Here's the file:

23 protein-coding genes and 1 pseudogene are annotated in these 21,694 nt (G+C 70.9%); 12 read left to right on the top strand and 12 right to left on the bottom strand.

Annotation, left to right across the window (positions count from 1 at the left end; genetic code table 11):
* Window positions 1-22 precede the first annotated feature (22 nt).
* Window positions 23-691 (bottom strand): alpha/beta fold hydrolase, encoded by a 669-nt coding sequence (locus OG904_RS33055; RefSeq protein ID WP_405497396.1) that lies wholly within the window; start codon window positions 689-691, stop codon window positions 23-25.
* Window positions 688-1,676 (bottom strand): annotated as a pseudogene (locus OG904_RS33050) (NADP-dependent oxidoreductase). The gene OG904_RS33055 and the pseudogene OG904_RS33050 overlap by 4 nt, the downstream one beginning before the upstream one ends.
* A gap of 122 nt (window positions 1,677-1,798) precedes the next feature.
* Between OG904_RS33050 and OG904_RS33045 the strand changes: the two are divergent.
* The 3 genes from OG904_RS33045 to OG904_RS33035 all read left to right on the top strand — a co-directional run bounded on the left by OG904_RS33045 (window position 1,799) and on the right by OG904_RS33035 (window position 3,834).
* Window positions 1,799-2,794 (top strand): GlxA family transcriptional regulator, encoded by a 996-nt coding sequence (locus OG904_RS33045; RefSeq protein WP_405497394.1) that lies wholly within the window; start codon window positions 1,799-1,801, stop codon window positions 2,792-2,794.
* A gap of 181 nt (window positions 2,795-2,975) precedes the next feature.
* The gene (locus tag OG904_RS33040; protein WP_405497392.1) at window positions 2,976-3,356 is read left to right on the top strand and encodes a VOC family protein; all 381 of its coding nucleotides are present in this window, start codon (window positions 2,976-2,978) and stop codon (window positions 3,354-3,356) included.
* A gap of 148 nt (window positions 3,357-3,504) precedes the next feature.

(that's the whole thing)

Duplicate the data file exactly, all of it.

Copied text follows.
23 protein-coding genes and 1 pseudogene are annotated in these 21,694 nt (G+C 70.9%); 12 read left to right on the top strand and 12 right to left on the bottom strand.

Annotation, left to right across the window (positions count from 1 at the left end; genetic code table 11):
* Window positions 1-22 precede the first annotated feature (22 nt).
* Window positions 23-691 (bottom strand): alpha/beta fold hydrolase, encoded by a 669-nt coding sequence (locus OG904_RS33055; RefSeq protein ID WP_405497396.1) that lies wholly within the window; start codon window positions 689-691, stop codon window positions 23-25.
* Window positions 688-1,676 (bottom strand): annotated as a pseudogene (locus OG904_RS33050) (NADP-dependent oxidoreductase). The gene OG904_RS33055 and the pseudogene OG904_RS33050 overlap by 4 nt, the downstream one beginning before the upstream one ends.
* A gap of 122 nt (window positions 1,677-1,798) precedes the next feature.
* Between OG904_RS33050 and OG904_RS33045 the strand changes: the two are divergent.
* The 3 genes from OG904_RS33045 to OG904_RS33035 all read left to right on the top strand — a co-directional run bounded on the left by OG904_RS33045 (window position 1,799) and on the right by OG904_RS33035 (window position 3,834).
* Window positions 1,799-2,794 (top strand): GlxA family transcriptional regulator, encoded by a 996-nt coding sequence (locus OG904_RS33045; RefSeq protein WP_405497394.1) that lies wholly within the window; start codon window positions 1,799-1,801, stop codon window positions 2,792-2,794.
* A gap of 181 nt (window positions 2,795-2,975) precedes the next feature.
* The gene (locus tag OG904_RS33040; protein WP_405497392.1) at window positions 2,976-3,356 is read left to right on the top strand and encodes a VOC family protein; all 381 of its coding nucleotides are present in this window, start codon (window positions 2,976-2,978) and stop codon (window positions 3,354-3,356) included.
* A gap of 148 nt (window positions 3,357-3,504) precedes the next feature.